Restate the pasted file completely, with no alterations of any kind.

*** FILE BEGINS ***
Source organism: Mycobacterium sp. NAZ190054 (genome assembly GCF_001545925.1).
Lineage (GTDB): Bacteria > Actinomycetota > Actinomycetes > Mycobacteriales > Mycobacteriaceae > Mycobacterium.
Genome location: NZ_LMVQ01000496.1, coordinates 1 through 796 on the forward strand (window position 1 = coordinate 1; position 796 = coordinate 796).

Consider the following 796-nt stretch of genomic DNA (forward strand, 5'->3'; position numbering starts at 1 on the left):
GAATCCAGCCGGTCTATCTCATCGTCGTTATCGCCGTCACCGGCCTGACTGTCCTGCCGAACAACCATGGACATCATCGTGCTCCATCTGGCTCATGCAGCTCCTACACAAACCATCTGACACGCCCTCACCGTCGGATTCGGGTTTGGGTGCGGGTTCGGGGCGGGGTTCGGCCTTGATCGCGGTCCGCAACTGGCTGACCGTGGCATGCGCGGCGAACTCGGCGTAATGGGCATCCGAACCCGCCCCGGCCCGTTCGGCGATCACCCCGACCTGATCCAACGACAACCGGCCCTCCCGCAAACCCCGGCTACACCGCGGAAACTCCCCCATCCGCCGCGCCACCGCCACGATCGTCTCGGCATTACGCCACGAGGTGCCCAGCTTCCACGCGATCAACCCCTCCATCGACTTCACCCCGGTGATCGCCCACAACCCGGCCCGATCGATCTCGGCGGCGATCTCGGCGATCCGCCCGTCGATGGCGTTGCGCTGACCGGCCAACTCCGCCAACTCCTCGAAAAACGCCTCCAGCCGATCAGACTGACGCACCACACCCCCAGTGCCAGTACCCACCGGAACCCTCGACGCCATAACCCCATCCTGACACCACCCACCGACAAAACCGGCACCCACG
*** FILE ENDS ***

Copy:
Source organism: Mycobacterium sp. NAZ190054 (genome assembly GCF_001545925.1).
Lineage (GTDB): Bacteria > Actinomycetota > Actinomycetes > Mycobacteriales > Mycobacteriaceae > Mycobacterium.
Genome location: NZ_LMVQ01000496.1, coordinates 1 through 796 on the forward strand (window position 1 = coordinate 1; position 796 = coordinate 796).

Consider the following 796-nt stretch of genomic DNA (forward strand, 5'->3'; position numbering starts at 1 on the left):
GAATCCAGCCGGTCTATCTCATCGTCGTTATCGCCGTCACCGGCCTGACTGTCCTGCCGAACAACCATGGACATCATCGTGCTCCATCTGGCTCATGCAGCTCCTACACAAACCATCTGACACGCCCTCACCGTCGGATTCGGGTTTGGGTGCGGGTTCGGGGCGGGGTTCGGCCTTGATCGCGGTCCGCAACTGGCTGACCGTGGCATGCGCGGCGAACTCGGCGTAATGGGCATCCGAACCCGCCCCGGCCCGTTCGGCGATCACCCCGACCTGATCCAACGACAACCGGCCCTCCCGCAAACCCCGGCTACACCGCGGAAACTCCCCCATCCGCCGCGCCACCGCCACGATCGTCTCGGCATTACGCCACGAGGTGCCCAGCTTCCACGCGATCAACCCCTCCATCGACTTCACCCCGGTGATCGCCCACAACCCGGCCCGATCGATCTCGGCGGCGATCTCGGCGATCCGCCCGTCGATGGCGTTGCGCTGACCGGCCAACTCCGCCAACTCCTCGAAAAACGCCTCCAGCCGATCAGACTGACGCACCACACCCCCAGTGCCAGTACCCACCGGAACCCTCGACGCCATAACCCCATCCTGACACCACCCACCGACAAAACCGGCACCCACG